Protecting Your Stack Linings

Gary Bases

Gary Bases is the President of BRIL Inc., an independent consulting firm specializing in brick, refractory, insulation, and lagging. He is also the author of The Bril Book (a complete guide to brick, refractory, insulation, and lagging systems); The Bril Book II (a technical manual that includes bril application drawings for the power-generating industry); The Bril Book III—the Book of Bril; and The Bril Book IV—Boiler Construction. He can be reached at brilinc@roadrunner.com.

February 1, 2009

Stacks at power generating stations are much more than tall towers used as landmarks for locating power plants. They are essential equipment needed to send the exhaust flue gas into the atmosphere. Their height and diameter are designed specifically for the plant and are usually a low- or no-maintenance item. The cost of preventing corrosion may be as little as $10,000—compared with the cost of repair or replacement, which could be double or triple that figure, as well as the costs associated with putting a plant out of commission until a stack problem is corrected. Clearly, it pays to protect stack linings.

Typical Power Plant Layout

At a typical power plant, the exit gas temperature leaving the boiler is approximately 700°F on an 800-megawatt capacity boiler. The flue gas is then passed through a large box called a selective catalytic reducer to remove nitric oxides. The gas then passes through a heat exchanger, or “air heater,” which exchanges the heat from the flue gas to heat the air used for combustion in the boiler. The flue gas leaving the air heater is around 350°F. It passes through a series of air pollution equipment to remove mercury and particulates until it gets to the induced draft fan, which pulls the flue gas through the air heater to the stack.

A typical small industrial facility like a hospital or school has boilers that are much smaller (75 megawatt or lower capacity), where the flue gas leaving the boiler is much cooler (between 351°F and 500°F). These small facilities may have a heat exchanger, such as an economizer, but not an air heater. An economizer extracts heat from the flue gas to heat the water needed in the boiler. The gas leaving the economizer is usually above 350°F, but because air pollution requirements are not currently as stringent in the industrial sector as in the power sector, the flue gas can go straight to the stack.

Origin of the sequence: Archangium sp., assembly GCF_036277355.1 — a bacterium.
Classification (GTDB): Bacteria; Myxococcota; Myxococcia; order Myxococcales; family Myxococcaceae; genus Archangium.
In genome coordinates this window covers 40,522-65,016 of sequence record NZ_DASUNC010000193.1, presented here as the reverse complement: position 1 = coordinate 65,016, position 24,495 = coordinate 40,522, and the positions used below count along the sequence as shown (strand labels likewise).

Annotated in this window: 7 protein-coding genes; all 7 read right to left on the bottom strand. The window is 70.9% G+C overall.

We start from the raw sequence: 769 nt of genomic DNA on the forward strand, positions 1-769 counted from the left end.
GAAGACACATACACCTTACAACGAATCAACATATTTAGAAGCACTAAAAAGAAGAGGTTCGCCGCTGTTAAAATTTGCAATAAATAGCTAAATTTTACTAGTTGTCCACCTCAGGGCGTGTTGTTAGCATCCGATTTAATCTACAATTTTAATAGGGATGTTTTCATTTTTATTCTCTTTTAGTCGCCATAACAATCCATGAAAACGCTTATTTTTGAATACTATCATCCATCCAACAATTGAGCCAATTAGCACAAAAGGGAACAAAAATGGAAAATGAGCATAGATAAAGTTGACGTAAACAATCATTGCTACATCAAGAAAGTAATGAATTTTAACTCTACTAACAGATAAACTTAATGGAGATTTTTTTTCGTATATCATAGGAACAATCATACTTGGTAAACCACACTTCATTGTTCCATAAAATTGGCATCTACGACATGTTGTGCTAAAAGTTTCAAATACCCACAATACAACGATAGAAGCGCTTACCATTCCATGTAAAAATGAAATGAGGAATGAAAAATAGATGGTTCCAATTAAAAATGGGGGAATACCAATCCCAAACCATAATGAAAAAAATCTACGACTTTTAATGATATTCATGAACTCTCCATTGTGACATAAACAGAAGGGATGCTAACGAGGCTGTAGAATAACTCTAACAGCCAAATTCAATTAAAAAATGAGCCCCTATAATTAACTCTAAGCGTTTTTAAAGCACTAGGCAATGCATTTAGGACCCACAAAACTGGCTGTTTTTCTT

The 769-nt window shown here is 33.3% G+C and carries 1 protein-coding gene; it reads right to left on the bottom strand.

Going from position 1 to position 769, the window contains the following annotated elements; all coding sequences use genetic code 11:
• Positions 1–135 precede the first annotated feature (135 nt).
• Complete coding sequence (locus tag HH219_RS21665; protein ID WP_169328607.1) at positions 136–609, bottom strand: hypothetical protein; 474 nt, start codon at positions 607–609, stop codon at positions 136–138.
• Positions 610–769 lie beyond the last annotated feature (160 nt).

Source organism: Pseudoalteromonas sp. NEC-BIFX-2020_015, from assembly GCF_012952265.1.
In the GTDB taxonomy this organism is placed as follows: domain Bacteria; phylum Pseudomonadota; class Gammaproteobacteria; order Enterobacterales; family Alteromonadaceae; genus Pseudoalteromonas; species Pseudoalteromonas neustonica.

Corrosion Protection for Stacks

The rules for determining what a stack requires for protection against corrosion are based on the temperature of the flue gas entering the stack at full load.

  1. 130°F to 350°F
    At these low temperatures, it is recommended that the stack interior be painted or sprayed with a high, solid-type, non-asphaltic, mastic-type coating, 3/16-inch to 1/4 inch wet thickness. This type of coating will prolong the life of the stack interior by protecting against hot sulfuric, hydrochloric, and hydrofluoric acid solutions, as well as vapors present in the flue gas. The application of this mastic is usually done by painters, not bricklayers, and must be done on a dry, clean surface. For existing stacks, once it has been determined that the stack requires a mastic coating, the entire interior stack surface must be sandblasted to a near-white condition, per code SSPC-SP-10. This will ensure that the mastic material will adhere.
  2. 351°F to 400°F
    At these mid-range temperatures, the stack interior does not require an internal coating of mastic protection, but it does require external insulation and lagging to prevent condensation on the outside.
  3. 401°F to 850°F
    It has been found that if the gas temperature is in this range, no internal or external protection is required to prevent corrosion.
  4. 851°F and above
    At these elevated temperatures, the internal lining of the stack must be protected with refractory. The refractory material should match the chemistry of the acids within the flue gas. The refractory is typically made of three parts acid-resistant aggregate, one part lumnite cement. It is pneumatically or gun applied, usually 2 inches thick, through a reinforcing material such as road-mesh or chicken-wire mesh. The reinforcing mesh is held to the stack interior using stand-offs such as slab spacers, t-slot studs, or studs and nuts.

    Attention should be paid to exit flue gas temperature, especially if a different size economizer or air heater is added to the back-end of the boiler, changing the exit flue gas temperature to the stack. This change could affect the level of stack protection required to prevent corrosion.

    Stacks rarely need repair and are low-maintenance items that require attention only if they have corrosion issues. Protecting them from corrosion could save astronomical costs for repair or replacement. For example, to install a mastic coating (see item 1 above) on a 7-foot diameter, 96-foot-high existing stack operating at 300°F will require scaffolding, sand blasting, and priming and coating with the mastic, which will take approximately 6 days. Compare that to the cost of replacement: More than $250,000 for the new stack, which may take 30 days. This does not include revenue lost because the boiler cannot run without a stack.

    The bottom line: Protecting stacks from corrosion has a minimal cost compared to replacement or repair. Don’t forget stacks when making changes to the boiler.